Creative Fire Apparatus, LLC partners receive innovative product award for new fire fighting vehicle
Published on 8 June 2009
Two partners recognized for creating one of a kind vehicle to save lives and property
As a 30 year fire-fighting veteran, Jim Belford repeatedly experienced frustrating, costly, and even horrifying situations due to the fact that standard-sized fire engines could not get close to fight fires and rescue people in places with narrow streets, tight turns, unstable surfaces, or under low overhead structures.
Today, he and Paul Kingston, co-owners of Creative Fire Apparatus, LLC, have been recognized by Smart CEO Magazine with a Circle of Excellence Award for creating the Hydra H-1, an innovative mini-sized, but full-capacity, emergency Firefighting Vehicle that can maneuver through any situation.
"I have fought fires for over 30 years, and saw that lives and property were put at risk because many buildings did not have quick emergency vehicles to fight fires or rescue people in areas such as food courts or parking garages," said Belford. "We can now easily reach these areas, and even take the Hydra H-1 into sports arenas and amusement parks with crowded pedestrian sidewalks and beach front communities, where standard emergency equipment is too large and heavy."
Belford created the idea of building a mini-sized, but full-capacity emergency vehicle that can fit in very narrow and low areas and maneuver on both paved or unpaved ground. He collaborated with his friend, Paul Kingston, who brought the "build-it" ability, and together they designed and built the Hydra H-1, a patent-pending vehicle that has full water pumping ability, specialized tool storage, and even patient transport capacity. The Hydra H-1 also carries the newest fire fighting technology, compressed air foam.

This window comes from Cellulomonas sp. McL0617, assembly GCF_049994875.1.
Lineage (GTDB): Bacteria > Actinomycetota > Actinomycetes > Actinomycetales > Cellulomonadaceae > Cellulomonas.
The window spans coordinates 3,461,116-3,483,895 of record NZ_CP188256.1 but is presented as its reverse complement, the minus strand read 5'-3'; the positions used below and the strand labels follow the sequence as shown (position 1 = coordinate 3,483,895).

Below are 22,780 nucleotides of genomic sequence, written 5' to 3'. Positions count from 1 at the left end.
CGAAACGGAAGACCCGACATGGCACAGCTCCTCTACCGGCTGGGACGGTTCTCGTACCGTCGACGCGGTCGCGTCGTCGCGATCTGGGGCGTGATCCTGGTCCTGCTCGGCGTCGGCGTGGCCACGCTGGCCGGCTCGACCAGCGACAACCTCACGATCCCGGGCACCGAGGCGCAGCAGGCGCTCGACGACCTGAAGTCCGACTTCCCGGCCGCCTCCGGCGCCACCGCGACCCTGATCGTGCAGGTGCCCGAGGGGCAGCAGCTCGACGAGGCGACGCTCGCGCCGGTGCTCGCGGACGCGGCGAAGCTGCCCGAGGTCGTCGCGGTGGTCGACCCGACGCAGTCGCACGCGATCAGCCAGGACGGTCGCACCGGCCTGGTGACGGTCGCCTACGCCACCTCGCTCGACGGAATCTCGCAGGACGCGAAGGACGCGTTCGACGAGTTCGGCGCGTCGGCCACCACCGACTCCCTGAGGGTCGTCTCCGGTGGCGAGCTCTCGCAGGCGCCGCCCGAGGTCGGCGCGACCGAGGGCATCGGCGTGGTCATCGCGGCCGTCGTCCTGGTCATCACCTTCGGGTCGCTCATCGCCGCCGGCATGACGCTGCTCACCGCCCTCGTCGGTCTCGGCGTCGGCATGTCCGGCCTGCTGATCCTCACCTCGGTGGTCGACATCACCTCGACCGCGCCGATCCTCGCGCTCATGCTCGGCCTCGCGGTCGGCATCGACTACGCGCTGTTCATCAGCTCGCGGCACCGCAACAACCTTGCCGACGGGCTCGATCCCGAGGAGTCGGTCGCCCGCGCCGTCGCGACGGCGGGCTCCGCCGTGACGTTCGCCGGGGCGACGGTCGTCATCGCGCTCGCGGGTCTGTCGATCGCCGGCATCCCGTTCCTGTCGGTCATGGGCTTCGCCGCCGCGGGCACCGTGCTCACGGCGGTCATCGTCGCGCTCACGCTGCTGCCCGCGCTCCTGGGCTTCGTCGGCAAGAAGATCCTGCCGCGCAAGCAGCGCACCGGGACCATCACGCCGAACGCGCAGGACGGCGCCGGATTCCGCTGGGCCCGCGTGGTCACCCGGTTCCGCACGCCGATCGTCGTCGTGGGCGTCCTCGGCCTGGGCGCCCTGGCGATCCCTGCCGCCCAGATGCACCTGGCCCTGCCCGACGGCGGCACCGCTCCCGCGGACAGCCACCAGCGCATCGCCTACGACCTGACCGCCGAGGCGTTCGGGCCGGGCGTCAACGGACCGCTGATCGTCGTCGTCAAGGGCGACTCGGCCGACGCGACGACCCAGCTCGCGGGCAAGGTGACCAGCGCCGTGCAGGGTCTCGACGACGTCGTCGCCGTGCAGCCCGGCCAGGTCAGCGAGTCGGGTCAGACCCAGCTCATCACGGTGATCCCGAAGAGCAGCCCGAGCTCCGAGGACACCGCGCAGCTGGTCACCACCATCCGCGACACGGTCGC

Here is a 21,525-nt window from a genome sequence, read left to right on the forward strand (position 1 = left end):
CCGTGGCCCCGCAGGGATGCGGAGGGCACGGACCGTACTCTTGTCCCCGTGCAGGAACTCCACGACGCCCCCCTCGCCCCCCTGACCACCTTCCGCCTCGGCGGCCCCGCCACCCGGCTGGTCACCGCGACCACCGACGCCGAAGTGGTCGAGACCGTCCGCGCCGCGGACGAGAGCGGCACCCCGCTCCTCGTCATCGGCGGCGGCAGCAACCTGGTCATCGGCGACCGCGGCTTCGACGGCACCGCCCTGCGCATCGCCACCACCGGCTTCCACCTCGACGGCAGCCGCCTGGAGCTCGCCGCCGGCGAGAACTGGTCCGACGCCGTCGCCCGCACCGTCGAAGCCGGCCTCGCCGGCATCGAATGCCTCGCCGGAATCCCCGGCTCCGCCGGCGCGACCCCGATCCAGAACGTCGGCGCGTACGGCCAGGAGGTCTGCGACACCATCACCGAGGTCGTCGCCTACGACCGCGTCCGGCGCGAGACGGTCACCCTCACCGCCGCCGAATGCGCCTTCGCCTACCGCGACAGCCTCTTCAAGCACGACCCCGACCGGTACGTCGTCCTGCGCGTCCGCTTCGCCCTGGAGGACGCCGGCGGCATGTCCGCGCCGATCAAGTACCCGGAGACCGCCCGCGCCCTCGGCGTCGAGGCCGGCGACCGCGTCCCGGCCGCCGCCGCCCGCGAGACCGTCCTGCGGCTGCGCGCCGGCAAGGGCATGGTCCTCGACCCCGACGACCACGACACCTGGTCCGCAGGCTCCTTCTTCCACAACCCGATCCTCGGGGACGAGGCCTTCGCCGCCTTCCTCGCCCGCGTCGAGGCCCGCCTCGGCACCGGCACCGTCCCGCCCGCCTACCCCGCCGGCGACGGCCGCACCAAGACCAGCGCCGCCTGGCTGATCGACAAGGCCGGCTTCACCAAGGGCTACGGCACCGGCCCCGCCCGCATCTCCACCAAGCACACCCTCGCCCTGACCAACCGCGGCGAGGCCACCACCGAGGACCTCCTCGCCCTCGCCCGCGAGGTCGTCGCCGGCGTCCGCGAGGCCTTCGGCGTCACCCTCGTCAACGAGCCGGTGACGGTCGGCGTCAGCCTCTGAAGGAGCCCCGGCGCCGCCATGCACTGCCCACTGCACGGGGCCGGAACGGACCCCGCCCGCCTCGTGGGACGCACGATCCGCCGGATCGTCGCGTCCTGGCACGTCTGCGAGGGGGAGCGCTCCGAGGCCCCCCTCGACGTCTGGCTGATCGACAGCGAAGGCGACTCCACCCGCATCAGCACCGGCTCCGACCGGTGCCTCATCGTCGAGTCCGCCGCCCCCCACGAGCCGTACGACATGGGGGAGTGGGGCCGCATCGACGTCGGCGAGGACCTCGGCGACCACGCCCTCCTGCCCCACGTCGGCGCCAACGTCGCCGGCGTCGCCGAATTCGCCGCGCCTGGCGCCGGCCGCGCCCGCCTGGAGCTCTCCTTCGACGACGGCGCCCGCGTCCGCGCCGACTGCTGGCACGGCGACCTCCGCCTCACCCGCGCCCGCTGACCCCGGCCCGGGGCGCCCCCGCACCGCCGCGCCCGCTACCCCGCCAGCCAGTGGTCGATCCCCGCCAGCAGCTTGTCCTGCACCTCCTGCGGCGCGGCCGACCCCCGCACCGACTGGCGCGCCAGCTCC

The chassis, despite its payload equivalent to two full sized fire trucks, can fit within the tightest of spaces, even inside buildings like government complexes, shopping centers, and sports arenas, and yet is capable of fighting fires on rough terrain such as sand, agricultural, and wooded areas.
This first of its kind vehicle has already proved itself when it served as a patient transport vehicle at the Polar Bear Plunge, held in January at Sandy Point State Park in Maryland, where it took persons to the emergency service tent for care after collapsing from being in the frigid water.
"Timing is always right when you can bring a vehicle to market that will save lives," said Kingston, referring to the current economic climate. "We can deliver this powerhouse unit for less than one-third the cost of traditional fire engines and not only does it fit inside tight spaces, but also into tight budgets, without compromising abilities!"
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